I am . . . a 25 year old Canadian currently working as an EA with dreams of becoming a children’s librarian (I start an MLIS in the fall).
My favorite . . . authors are (in no prioritized order) Haruki Murakami, Helen Oyeyemi, Neil Gaiman, J.R.R. Tolkien, Cornelia Funke, Neal Shusterman, and Catherynne M. Valente.
My current read . . . I have a lot on the go right now. This afternoon I was reading Independent People by Halldor Laxness (Icelandic fiction from the 1950s). I’m also reading The Hobbit, a book of Japanese haiku, and Strangers in Their Own Land: Anger and Mourning on the American Right by Arlie Russell Hothschild. (Saving the middle grade for this weekend’s 48 hour book challenge).
My summer plans . . . include enjoying my last Winnipeg Fringe Festival (second largest in North America) before I move to Vancouver in August.
My blog. . .primarily features reviews of a wide variety of books (including fiction and non-fiction), as recording my thoughts on what I read has always been my primary purpose in blogging. I post sporadically but try to work it out to eight times a month.
The other topic for today is best practices in the online book community. I’m not the greatest at participating in community so I don’t have much to say on this topic but I am interested in what other people come up with. (Perhaps what I would have to say could be distilled down to ‘be considerate’.) Time to blog hop!
Are you participating in Armchair BEA? Leave a link to your post in the comments if so~
I purchased this book expecting a field guide of sorts to the plants found in Middle-earth*. The Plants of Middle-earth instead uses said greenery as a point from which to explore various themes and concepts in Tolkien’s work. Hazell argues that Tolkien’s careful selection and naming of plants both real and fantastic reflects the implications of the grander tale.
The Lord of the Rings is far too complex to be reduced to a simple tale of good versus evil, but one of the questions that must be asked is whether it is ultimately optimistic or pessimistic. Tolkien explores the issue in many places, not least in his botany, where he directs our gaze toward the ephemeral beauty of a single bloom and the enduring strength of nature. (43)
I particularly liked the chapter “Forest and Trees”, which discusses significance of trees (beyond the role of Ents) via a tour of the forests of Middle-Earth. I also came to appreciate a brief aside on modernization and Sarehole Mill, which I initially thought was somewhat removed from the topic (84 to 87).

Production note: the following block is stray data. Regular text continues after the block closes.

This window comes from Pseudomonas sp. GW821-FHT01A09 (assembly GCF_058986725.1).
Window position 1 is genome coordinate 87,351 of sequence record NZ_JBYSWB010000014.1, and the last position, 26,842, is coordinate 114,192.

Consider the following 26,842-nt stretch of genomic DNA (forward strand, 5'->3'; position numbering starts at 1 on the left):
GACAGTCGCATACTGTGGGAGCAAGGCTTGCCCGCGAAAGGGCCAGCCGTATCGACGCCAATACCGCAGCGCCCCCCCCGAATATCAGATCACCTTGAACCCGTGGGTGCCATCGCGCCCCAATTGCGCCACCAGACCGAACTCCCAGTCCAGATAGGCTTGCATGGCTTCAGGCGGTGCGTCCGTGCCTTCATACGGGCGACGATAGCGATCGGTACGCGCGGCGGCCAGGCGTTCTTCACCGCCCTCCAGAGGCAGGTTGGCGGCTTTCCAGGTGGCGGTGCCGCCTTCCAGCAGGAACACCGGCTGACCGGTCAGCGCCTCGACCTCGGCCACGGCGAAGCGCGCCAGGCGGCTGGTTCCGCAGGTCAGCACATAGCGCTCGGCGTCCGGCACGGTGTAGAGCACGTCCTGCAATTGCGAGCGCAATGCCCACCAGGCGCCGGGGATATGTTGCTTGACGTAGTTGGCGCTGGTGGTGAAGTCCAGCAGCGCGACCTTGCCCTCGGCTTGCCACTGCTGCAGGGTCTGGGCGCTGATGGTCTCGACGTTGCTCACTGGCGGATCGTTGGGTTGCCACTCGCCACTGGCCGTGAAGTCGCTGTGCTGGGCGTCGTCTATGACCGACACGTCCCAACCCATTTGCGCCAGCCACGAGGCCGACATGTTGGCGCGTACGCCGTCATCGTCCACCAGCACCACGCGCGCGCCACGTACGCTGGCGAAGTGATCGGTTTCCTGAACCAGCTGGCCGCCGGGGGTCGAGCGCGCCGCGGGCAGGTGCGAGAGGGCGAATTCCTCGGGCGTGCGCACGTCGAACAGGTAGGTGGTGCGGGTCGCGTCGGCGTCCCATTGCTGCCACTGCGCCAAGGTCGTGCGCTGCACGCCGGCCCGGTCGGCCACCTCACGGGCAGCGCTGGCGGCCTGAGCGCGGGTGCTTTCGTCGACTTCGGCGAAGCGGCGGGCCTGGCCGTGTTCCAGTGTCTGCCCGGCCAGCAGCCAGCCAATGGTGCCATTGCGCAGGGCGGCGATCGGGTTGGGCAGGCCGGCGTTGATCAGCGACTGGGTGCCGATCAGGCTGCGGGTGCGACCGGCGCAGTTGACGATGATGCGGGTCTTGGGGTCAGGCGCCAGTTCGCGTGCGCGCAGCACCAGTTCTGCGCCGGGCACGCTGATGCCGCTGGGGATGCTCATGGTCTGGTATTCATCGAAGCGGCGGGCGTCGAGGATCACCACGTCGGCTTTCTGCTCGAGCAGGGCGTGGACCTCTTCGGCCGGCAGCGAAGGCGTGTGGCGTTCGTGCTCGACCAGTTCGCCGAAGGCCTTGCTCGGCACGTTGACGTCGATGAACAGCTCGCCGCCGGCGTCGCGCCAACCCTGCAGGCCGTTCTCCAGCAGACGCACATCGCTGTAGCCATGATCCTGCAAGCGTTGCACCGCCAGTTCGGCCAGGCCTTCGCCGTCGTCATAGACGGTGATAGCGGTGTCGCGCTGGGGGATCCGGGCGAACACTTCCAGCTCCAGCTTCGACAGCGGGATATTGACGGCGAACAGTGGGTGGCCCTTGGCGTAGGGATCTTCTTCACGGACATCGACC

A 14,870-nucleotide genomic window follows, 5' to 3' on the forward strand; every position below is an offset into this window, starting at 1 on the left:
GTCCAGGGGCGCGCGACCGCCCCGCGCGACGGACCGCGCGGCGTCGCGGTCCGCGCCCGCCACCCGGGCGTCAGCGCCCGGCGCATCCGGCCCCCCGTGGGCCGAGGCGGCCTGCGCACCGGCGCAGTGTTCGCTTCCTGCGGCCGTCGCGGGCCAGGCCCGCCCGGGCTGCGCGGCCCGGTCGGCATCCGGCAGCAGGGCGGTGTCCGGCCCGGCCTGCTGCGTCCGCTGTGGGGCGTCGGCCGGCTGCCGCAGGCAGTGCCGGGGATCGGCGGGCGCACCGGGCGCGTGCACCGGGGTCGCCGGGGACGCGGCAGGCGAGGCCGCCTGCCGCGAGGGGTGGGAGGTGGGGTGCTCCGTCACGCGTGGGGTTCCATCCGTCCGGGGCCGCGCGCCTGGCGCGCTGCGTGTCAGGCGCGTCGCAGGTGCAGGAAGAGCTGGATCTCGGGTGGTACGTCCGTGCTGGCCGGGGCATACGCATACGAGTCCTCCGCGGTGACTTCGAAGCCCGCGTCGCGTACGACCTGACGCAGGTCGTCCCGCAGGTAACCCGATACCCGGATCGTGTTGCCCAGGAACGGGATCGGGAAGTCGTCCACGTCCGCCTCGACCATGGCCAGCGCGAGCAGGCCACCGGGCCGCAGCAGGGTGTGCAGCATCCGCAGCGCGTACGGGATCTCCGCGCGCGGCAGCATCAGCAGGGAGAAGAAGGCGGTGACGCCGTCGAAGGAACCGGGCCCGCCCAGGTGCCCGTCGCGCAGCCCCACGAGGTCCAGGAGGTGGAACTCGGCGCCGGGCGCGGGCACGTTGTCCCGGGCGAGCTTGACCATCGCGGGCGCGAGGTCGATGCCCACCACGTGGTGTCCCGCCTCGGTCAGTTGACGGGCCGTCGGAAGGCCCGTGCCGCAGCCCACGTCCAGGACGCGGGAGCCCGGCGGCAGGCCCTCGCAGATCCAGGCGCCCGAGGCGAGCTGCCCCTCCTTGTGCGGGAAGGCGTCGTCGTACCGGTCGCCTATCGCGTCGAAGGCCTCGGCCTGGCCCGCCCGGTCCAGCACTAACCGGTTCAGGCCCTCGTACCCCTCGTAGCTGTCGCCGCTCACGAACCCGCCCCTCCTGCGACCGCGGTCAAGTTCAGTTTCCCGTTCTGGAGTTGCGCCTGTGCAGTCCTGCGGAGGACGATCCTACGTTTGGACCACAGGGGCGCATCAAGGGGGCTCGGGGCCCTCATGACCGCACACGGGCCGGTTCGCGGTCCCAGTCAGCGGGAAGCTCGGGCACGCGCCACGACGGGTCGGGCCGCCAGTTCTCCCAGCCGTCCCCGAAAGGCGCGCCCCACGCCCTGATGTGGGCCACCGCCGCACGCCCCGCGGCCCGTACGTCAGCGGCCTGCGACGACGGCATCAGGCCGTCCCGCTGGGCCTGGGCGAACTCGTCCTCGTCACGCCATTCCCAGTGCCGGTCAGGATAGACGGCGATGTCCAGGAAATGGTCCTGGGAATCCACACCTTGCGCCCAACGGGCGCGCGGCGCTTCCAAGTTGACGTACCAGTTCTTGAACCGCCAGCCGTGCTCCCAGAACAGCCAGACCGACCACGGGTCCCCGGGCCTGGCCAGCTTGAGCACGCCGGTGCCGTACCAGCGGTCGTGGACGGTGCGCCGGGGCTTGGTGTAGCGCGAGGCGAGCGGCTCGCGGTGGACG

Of course, The Lord of the Rings cannot become commonplace, regardless of how often we read it. But hopefully awareness of its plant life will offer a new perspective for future visits to Middle-earth. (95)
The Plants of Middle-earth is a pretty little book, an example of why one might prefer physical over digital. The deep green binding is soft to touch and the pages have a bit of weight to them.The lovely illustrations are one of this book’s feature attractions. However, the illustrations were not captioned. I could usually figure out which plant featured in the illustrations, but some pages described multiple plants and I wasn’t quite sure what was being depicted. For those wondering about the artists, that information is tucked in the back of the book (117).
I recommend this book for a fresh take on the world of Middle-earth, through the lens of its plentiful plant life.
*For anyone interested in such a field guide, a forthcoming release from Oxford UP (Flora of Middle-Earth) might be the book we’re looking for.
A Secret Vice: Tolkien on Invented Languages by J.R.R. Tolkien, edited by Dimitra Fimi and Andrew Higgins
The title A Secret Vice refers to a talk that J.R.R. Tolkien originally gave in 1931. He discussed the joys of inventing language and the significant role language has to play in mythology creation.
I had previously read parts of Tolkien’s essay back 2013, when I fulfilled a years long dream of writing about Tolkien for my undergrad degree. The paper I wrote was titled “Retaining Meaning: Translating Tolkien’s Middle-Earth”, and it dealt very much with Tolkien’s passion for language creation. I was pleased to learn A Secret Vice” was being released in similar to fashion to “On Fairy-Stories”, which was released in an independent volume titled Tolkien On Fairy Stories. This book would have been handy to have around during my undergrad!